Vickroy: Midlothian neighbors band together to fight flooding
BY DONNA VICKROY firstname.lastname@example.org Twitter: @dvickroy March 28, 2014 10:48PM
Helen Lekavich displays posters of photos taken during recent floods in Midlothian. | Donna Vickroy~Sun-Times Media
Updated: May 1, 2014 7:10AM
Helen Lekavich and her Midlothian neighbors have lost another round in their ongoing battle against water.
Their hopes for a last-resort buyout of their property have been dashed. And so, for now, they will continue to live a life of panic and fear, of picking up and cleaning up, of repairing, replacing and rebuilding.
“When the forecast calls for 3 inches of rain, I set my alarm every two hours,” Lekavich said. “I live in fear of leaving this house.”
That’s because every time it rains steadily, the storm sewers near 149th and 147th streets and Kildare Avenue spill over. Nearby Natalie Creek overflows its banks. And the people living in the lowlands, a section of the village’s downtown district, brace for the deluge.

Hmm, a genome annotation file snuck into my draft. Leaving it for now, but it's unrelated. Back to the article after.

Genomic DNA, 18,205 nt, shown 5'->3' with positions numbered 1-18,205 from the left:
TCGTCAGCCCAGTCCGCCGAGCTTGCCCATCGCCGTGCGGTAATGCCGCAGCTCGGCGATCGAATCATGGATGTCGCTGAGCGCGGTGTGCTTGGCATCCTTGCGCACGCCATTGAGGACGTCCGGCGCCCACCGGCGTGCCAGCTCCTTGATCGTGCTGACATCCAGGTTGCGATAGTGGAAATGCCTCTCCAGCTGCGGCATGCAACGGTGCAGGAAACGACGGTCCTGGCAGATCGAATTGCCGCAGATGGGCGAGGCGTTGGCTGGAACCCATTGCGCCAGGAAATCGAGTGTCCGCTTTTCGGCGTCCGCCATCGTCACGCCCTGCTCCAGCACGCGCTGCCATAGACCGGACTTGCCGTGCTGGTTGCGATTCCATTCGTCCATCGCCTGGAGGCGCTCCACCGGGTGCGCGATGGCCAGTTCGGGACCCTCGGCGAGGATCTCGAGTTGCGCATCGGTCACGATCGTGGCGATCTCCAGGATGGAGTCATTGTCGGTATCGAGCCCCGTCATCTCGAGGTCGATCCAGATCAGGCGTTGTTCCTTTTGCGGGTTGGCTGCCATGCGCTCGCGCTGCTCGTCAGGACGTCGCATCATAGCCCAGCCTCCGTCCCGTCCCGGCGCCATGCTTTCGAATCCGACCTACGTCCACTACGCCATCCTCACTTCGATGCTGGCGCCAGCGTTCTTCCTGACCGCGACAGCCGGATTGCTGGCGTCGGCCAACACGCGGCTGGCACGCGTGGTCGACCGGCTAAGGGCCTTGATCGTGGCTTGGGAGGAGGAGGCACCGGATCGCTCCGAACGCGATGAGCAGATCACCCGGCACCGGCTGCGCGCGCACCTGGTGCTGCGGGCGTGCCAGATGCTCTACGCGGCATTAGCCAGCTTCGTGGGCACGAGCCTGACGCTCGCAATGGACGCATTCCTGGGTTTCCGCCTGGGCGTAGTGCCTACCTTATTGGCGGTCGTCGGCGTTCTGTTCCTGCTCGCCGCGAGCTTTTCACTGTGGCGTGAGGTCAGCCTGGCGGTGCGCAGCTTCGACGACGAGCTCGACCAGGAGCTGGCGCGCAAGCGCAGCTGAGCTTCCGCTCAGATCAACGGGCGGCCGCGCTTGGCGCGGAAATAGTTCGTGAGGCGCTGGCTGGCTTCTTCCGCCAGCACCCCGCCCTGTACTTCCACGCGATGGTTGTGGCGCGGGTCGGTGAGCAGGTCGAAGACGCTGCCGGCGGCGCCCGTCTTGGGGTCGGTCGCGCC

Adding to the trouble, Lekavich said, is overdevelopment in nearby Tinley Park and Oak Forest.
When too much surface area is covered with nonporous materials, as is the case with parking lots and buildings, or when water is purposely diverted from baseball and soccer fields into the creek, the excess has nowhere to go but downhill.
Lekavich and her neighbors live downhill.
The result has been disastrous flooding in April 2013, May 2011, January 2009 and twice during 2008. In all, there have been 15 devastating floods in the past 20 years, she said.
“It affects 12 houses on this block,” Lekavich said. “We get between 1 and 3 feet of water with every heavy rainfall. The whole block is engulfed.”
The residents have lost cars, furniture, appliances. They’ve rebuilt walls, repaired floors and ripped out carpeting. Lekavich has replaced her driveway several times, had her garage heaved and had a berm built around her basement walkout.
In the process, the hairstylist/massage therapist also has become a voice for urban flooding victims across the county, state and indeed the nation.
She advocates for legislation such as House Bill 4717, “The Urban Flooding Awareness Act,” which would require various agencies to report to the governor and General Assembly in June 2015 the costs and prevalence of urban flooding, as well as floodplain evaluation and strategies to expand flood insurance. Lekavich urges government bodies to be proactive rather than reactive about what has been deemed the “most prevalent urban disaster in America.”